8

4

4

Master’s

-

-

10

21

Other

-

-

-

-

Table 5.1.3
Years of Full-time Faculty Experience in Teaching in P-12 Schools
(Full-time Faculty as of September 2006)
Faculty Years of P-12 Teaching

0 -5 Years

6-10 Years

10+ Years

6

5

10

Professional education faculty who teach courses in the College of Education or who supervise students teachers are well qualified; all have earned a Master’s degree or a terminal degree. Those without terminal degrees are highly valued for their experience in teaching, in professional development roles, or in administrative roles in their prior school district employment. They either hold current licenses in the field in which they supervise or are qualified to hold them. They are also qualified for licensure in the authorization level in which they supervise student teachers. Prior to full-time employment, the COE Search Committee reviews a candidate’s curriculum vitae, and asks probing questions during the interview process to verify the necessary qualifications, knowledge and expertise in the fields in which they will teach and supervise. The Assistant Dean on each campus (Eugene and Forest Grove) ensures that part-time faculty members who teach and supervise meet these qualifications prior to employment. The following are some of the qualifications cited by faculty that have allowed them to develop their expertise in order to effectively teach the courses they are assigned.

According to the American Association of University Professors, non-tenure-track positions of all types account for 68 percent of faculty appointments in American higher education. While Pacific’s College of Education values the contribution of school practitioners, the number of credits generated by non-tenure track positions (teaching and supervision) is always below 50%. Many of these individuals who work full-time (0.625 or above) have attained extended-term contract status, which grants them the rights and responsibilities of tenured faculty, including the ability to serve on University committees and the privilege of obtaining sabbaticals to further their scholarly work.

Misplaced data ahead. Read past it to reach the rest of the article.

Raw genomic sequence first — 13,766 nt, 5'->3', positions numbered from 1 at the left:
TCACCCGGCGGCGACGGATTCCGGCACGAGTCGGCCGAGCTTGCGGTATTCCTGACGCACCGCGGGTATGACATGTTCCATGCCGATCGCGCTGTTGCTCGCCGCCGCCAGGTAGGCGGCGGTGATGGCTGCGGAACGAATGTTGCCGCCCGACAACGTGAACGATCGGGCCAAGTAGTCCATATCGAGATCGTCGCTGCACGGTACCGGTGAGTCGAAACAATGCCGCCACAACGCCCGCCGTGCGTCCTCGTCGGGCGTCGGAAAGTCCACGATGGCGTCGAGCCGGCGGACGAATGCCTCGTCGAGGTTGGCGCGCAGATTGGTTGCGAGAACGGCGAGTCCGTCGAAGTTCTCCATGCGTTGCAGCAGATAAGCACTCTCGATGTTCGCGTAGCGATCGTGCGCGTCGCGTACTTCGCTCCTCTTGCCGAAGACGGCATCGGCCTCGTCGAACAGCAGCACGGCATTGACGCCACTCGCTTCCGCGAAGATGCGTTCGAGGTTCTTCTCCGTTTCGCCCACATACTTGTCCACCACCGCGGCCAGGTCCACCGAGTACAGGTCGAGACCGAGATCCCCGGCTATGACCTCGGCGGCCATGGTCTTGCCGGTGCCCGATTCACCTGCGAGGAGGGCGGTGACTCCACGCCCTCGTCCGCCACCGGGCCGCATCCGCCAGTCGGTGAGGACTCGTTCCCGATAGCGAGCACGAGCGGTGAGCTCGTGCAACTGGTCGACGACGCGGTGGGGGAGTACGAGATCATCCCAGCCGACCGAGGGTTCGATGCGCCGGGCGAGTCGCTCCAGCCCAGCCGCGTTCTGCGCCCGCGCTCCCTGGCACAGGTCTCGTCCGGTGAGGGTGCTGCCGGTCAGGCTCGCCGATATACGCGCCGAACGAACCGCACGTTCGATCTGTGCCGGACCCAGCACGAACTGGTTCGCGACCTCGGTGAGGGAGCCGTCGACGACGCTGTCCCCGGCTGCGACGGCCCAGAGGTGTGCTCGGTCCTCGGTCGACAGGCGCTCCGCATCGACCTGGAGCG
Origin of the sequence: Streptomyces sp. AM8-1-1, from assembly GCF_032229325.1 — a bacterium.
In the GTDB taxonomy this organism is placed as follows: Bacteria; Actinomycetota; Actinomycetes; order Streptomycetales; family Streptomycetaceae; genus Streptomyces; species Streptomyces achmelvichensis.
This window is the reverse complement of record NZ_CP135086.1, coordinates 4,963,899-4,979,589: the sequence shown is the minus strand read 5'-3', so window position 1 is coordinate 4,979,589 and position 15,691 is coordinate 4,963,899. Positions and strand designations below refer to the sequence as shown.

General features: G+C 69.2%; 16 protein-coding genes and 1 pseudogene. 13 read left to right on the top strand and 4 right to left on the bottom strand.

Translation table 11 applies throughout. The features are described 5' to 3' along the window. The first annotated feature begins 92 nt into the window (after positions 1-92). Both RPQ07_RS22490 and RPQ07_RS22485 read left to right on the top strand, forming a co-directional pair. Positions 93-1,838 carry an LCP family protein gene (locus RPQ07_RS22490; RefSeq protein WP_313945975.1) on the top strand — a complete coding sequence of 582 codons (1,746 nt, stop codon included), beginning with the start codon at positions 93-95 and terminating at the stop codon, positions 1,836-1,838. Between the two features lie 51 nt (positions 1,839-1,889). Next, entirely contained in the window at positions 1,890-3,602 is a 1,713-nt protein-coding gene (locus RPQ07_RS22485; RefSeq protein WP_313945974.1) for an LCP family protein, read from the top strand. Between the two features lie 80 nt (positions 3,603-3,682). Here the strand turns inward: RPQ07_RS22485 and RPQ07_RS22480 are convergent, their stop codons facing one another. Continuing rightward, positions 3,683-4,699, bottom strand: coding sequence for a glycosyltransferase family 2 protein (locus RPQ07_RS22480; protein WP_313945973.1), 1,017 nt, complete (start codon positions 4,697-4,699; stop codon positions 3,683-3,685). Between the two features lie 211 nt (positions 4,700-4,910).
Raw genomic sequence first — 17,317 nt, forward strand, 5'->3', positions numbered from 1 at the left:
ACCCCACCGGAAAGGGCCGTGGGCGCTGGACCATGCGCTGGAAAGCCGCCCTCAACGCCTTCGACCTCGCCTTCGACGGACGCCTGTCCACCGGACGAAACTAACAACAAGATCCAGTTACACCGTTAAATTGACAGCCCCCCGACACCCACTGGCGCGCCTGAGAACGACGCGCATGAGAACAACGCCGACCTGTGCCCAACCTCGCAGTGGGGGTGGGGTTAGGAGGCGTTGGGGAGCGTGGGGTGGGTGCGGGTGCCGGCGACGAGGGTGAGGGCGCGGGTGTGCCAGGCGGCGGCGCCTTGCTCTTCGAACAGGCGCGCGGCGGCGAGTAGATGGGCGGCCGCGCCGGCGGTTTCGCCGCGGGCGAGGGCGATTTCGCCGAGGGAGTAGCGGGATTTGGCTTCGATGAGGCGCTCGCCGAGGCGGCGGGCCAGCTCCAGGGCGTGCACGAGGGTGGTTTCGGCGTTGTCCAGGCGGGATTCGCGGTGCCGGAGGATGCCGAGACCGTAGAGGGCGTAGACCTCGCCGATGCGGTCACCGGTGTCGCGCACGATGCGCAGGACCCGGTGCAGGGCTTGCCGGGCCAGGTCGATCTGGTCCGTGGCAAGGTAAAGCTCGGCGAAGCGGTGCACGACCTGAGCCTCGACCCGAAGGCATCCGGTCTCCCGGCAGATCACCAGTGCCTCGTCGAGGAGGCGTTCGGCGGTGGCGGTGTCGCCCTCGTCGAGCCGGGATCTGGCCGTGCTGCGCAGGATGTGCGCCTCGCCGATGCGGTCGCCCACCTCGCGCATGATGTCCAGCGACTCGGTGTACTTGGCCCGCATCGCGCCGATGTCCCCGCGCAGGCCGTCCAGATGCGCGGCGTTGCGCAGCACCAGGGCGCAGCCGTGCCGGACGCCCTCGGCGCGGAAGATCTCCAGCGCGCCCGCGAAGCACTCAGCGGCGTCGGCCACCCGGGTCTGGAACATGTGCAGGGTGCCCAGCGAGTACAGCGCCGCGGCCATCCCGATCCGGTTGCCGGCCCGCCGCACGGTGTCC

Table 5.1.4
Qualifications Cited by Faculty without Terminal Degrees
(Full-time, Part-time, and Adjunct Faculty)

Qualifications Cited by non-PhD Faculty

(n = 28)

Master’s Degree

28

P-12 Teaching Experience in the Field

19

Ongoing Professional Development in Field

28

Graduate Courses in Field

15

Extensive Reading

14

Earned Licensure Endorsement

12

National and State Conferences

11

Workshops in Field

10

Research and Publications

8

Nearly all of the College of Education faculty members supervise students teaching in P-12 schools; in fact we pride ourselves on that fact. All of the faculty members are highly involved with schools in their communities. The faculty reported a total of 3420 hours of interaction with P-12 schools in the past two years (an average of 70 hours each over two years). Even the dean has become involved, recently having been elected by members of his home community to serve on the board of directors for the local public school district. Taken from a faculty survey, the following are the most common means by which faculty interact with P-12 schools. (See also University and Community Service)

Table 5.1.5
Full- and Part-time Faculty Interactions with P-12 Schools During Last Two Years

Description of Interactions

Number Reported

Provide staff in service workshops and other opportunities

39

Serve as a consultant to local schools

19

Collaborate on writing, coordinating and facilitating grant projects

18

Serve on P-12 School Committees (Search committee, Technology committee, etc.)

15

Volunteer/Tutor in Schools

12

Coach (sports, Academic Decathlon, drama, etc.)

9

Part-time teacher

6

Serve on School Board

5